I'm a bit more optimistic than some of the other based on years of
experience on a similar but less extreme site.
We operate VHF/UHF/Microwave contest from Mount Graylock in West Mass.
That site has a UHF TV Station, FM station, A few commercial services,
and several ham repeaters. We put cavity filters in the Rx path on
every band but 6 meters and as a result have _no_ problem with
interference from the high power transmitters or other electronics.
For a while, we did suffer some interference on VHF, about 10dB above
the noise, when we pointed to the TV station building. We got tired of
that and one of the guys traced it to a unused, unpowered TV preamp
connected to an unused TV Rx antenna. The thing acted like a diode and
caused mixing between the Nth harmonic of the station and the Mth
harmonic of the TV aural carrier and the result happened to fall on 2M.
On 2M EME, the site is _much_ cleaner and quieter than my home site with
very few spurious. (no plasma TV, no Tivo, not that many PCs, etc)
On most bands the noise rise several dB when the antennas point towards
the town south of us at a distance of about 10 miles. But nothing from
the big guns on the mountain.
If we take off the cavity filters, the Rx chain immediately overloads
from the massive out of band signals and noise floor rises to S9. Don't
TV and FM stations tend to have high quality design and relatively good
spurious and noise performance. The commercial two-way radio is maybe a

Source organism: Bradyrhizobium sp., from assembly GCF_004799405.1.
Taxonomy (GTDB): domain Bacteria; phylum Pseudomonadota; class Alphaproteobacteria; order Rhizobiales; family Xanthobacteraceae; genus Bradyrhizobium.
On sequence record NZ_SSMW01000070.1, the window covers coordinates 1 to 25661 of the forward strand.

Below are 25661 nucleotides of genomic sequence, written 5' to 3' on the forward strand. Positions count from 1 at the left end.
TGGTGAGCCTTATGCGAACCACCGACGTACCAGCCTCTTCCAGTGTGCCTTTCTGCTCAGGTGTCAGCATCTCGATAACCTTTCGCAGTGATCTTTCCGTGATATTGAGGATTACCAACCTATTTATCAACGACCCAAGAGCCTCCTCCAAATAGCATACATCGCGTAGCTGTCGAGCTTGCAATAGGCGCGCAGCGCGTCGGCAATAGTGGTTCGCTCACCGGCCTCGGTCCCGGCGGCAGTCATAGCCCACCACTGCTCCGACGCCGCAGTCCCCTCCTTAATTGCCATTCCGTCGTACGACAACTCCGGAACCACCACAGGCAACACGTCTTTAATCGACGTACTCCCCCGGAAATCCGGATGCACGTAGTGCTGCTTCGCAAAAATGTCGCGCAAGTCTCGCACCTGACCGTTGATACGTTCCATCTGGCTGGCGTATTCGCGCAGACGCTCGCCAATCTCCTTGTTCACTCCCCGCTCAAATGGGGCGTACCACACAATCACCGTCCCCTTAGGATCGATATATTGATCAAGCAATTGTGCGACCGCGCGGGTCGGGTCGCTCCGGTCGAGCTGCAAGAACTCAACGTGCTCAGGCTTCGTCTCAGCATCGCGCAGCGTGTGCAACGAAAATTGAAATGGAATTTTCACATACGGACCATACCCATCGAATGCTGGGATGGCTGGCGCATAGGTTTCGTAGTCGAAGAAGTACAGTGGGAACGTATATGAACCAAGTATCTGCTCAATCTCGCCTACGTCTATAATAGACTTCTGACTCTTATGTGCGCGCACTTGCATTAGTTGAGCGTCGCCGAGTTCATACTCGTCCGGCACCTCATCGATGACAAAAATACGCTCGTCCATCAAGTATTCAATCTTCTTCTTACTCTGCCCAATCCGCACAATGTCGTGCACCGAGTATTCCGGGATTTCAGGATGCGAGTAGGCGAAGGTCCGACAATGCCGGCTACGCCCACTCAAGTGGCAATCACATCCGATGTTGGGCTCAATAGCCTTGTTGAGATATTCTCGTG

There is probably a strong, even exponential, relationship between the
number of transmitters and the chance of spurious. If there's diode
junction somewhere, and even a rusty joint can be nonlinear enough to
create mixing, then more transmitters mean many more combinations that
may land on your frequency.
I'd try it. Get a cavity filter for 144.2 MHz and your other bands of
choice, a good preamp, a short yagi, and take it up there. You might be
On 07/13/2010 11:03 PM, Grant Saviers wrote:
> We all dream of that perfect site - 1000' above all else for 360
> degrees. I found such a site, but so did 6 or so commercial
> tower/transmitter operators before me. The towers range from 100 to
> 250', from guyed to freestanding, from VHF to microwave stuck all over
> the height with sidearms. Three are high power FM/TV, multi-tenant
> master antennas that have stations with ERPs of several 100 kw, maybe
> one at 1000kw. These are about 200' away and start at 150' up and my
> quick research indicates at least 6 FM broadcast transmitters. It
> doesn't appear that there are any AM/HF transmitters from the antenna
> So is this worth taking a harder look, or is it hopeless for ham HF
> operation? Some of the questions that come to mind are:
> 1. Can I put up a guyed tower (e.g. 90') with a swing arm stack? (county
> codes are ok) Can the other tower owners/licensees stop me? What if my
> tower affects their permitted pattern?
> 2. How much filtering will I need? I can imagine building a Faraday
> cage ham shack for about the cost of a top of the line rig and filtering
> everything in/out.
> 3. If I filter enough so my receiver isn't totally overloaded in the HF
> bands, will the transmitter to transmitter IMD products get me? Or misc
> rectification or phase noise?
> 4. There are other residences within a few hundred feet. Where can I
> find the field exposure calculations for these transmitters? 5. Is there
> an index to licensees if I know the tower lat/lon?
> Grant KZ1W
> TowerTalk mailing list
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